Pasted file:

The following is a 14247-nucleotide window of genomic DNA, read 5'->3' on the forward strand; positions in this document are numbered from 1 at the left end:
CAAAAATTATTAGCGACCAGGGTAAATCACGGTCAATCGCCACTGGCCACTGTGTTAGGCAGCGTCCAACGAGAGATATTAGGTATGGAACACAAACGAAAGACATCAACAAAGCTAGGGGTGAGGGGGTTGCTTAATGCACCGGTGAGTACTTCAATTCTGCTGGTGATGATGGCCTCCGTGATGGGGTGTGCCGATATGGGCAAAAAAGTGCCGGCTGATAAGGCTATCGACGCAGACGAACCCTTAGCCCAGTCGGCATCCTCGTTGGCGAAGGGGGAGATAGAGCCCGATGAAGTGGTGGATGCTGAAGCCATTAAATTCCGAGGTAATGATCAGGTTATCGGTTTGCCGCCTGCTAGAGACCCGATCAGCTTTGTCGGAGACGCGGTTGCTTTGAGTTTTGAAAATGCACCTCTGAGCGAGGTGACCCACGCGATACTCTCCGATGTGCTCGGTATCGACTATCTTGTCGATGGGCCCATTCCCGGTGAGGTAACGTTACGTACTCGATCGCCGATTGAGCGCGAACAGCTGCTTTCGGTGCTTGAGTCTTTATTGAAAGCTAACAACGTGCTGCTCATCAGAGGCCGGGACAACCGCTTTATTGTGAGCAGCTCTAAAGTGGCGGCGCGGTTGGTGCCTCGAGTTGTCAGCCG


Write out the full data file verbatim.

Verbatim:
The following is a 14247-nucleotide window of genomic DNA, read 5'->3' on the forward strand; positions in this document are numbered from 1 at the left end:
CAAAAATTATTAGCGACCAGGGTAAATCACGGTCAATCGCCACTGGCCACTGTGTTAGGCAGCGTCCAACGAGAGATATTAGGTATGGAACACAAACGAAAGACATCAACAAAGCTAGGGGTGAGGGGGTTGCTTAATGCACCGGTGAGTACTTCAATTCTGCTGGTGATGATGGCCTCCGTGATGGGGTGTGCCGATATGGGCAAAAAAGTGCCGGCTGATAAGGCTATCGACGCAGACGAACCCTTAGCCCAGTCGGCATCCTCGTTGGCGAAGGGGGAGATAGAGCCCGATGAAGTGGTGGATGCTGAAGCCATTAAATTCCGAGGTAATGATCAGGTTATCGGTTTGCCGCCTGCTAGAGACCCGATCAGCTTTGTCGGAGACGCGGTTGCTTTGAGTTTTGAAAATGCACCTCTGAGCGAGGTGACCCACGCGATACTCTCCGATGTGCTCGGTATCGACTATCTTGTCGATGGGCCCATTCCCGGTGAGGTAACGTTACGTACTCGATCGCCGATTGAGCGCGAACAGCTGCTTTCGGTGCTTGAGTCTTTATTGAAAGCTAACAACGTGCTGCTCATCAGAGGCCGGGACAACCGCTTTATTGTGAGCAGCTCTAAAGTGGCGGCGCGGTTGGTGCCTCGAGTTGTCAGCCG